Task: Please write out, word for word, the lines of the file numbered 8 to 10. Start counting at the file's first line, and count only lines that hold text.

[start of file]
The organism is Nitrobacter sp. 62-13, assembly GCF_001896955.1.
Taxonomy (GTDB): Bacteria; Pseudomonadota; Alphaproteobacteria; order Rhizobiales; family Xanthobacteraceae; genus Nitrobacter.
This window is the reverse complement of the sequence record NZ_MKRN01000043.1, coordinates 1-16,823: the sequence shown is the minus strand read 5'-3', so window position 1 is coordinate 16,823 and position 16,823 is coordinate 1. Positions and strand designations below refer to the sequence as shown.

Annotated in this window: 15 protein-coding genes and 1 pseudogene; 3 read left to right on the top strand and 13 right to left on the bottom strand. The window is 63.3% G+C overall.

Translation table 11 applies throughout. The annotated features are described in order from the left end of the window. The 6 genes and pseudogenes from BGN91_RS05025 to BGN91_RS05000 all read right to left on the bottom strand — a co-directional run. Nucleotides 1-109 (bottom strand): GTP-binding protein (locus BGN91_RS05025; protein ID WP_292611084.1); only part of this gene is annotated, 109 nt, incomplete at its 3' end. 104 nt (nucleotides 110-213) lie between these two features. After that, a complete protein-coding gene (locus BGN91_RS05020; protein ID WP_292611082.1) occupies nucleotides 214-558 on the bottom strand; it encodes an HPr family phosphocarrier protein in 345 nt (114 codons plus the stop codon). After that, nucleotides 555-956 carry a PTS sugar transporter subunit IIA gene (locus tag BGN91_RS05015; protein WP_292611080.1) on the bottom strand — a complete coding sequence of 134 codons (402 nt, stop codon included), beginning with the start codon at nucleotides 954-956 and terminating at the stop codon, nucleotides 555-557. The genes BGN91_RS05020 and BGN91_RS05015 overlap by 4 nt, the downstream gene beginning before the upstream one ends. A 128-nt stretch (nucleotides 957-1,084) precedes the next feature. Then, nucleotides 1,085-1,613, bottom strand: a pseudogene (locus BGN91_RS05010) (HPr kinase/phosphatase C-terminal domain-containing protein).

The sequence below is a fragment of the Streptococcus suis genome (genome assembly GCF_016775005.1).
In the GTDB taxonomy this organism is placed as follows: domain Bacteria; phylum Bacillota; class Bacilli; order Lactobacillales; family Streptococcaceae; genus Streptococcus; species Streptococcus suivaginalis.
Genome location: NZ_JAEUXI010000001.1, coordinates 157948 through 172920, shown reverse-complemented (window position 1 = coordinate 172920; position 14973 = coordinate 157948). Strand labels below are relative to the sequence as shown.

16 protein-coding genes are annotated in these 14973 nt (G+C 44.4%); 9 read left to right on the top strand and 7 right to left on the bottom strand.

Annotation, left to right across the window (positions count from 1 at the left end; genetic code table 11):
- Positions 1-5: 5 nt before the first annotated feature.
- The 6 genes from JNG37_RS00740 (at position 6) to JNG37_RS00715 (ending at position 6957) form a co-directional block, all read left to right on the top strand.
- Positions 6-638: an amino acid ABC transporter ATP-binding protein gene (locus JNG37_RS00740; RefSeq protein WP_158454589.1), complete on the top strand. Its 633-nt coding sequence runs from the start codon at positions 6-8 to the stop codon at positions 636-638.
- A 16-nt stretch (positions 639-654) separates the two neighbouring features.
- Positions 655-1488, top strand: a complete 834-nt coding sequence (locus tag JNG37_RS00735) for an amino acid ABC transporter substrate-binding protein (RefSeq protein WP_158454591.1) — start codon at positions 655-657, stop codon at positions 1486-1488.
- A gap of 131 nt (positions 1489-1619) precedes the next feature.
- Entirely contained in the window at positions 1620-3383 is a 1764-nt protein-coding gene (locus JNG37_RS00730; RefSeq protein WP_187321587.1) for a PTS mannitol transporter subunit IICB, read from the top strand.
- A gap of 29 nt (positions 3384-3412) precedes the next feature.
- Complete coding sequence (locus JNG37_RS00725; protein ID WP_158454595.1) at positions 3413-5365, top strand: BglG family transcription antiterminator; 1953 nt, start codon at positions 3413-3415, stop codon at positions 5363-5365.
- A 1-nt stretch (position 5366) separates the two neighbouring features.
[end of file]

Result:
Genome location: NZ_JAEUXI010000001.1, coordinates 157948 through 172920, shown reverse-complemented (window position 1 = coordinate 172920; position 14973 = coordinate 157948). Strand labels below are relative to the sequence as shown.

16 protein-coding genes are annotated in these 14973 nt (G+C 44.4%); 9 read left to right on the top strand and 7 right to left on the bottom strand.

Annotation, left to right across the window (positions count from 1 at the left end; genetic code table 11):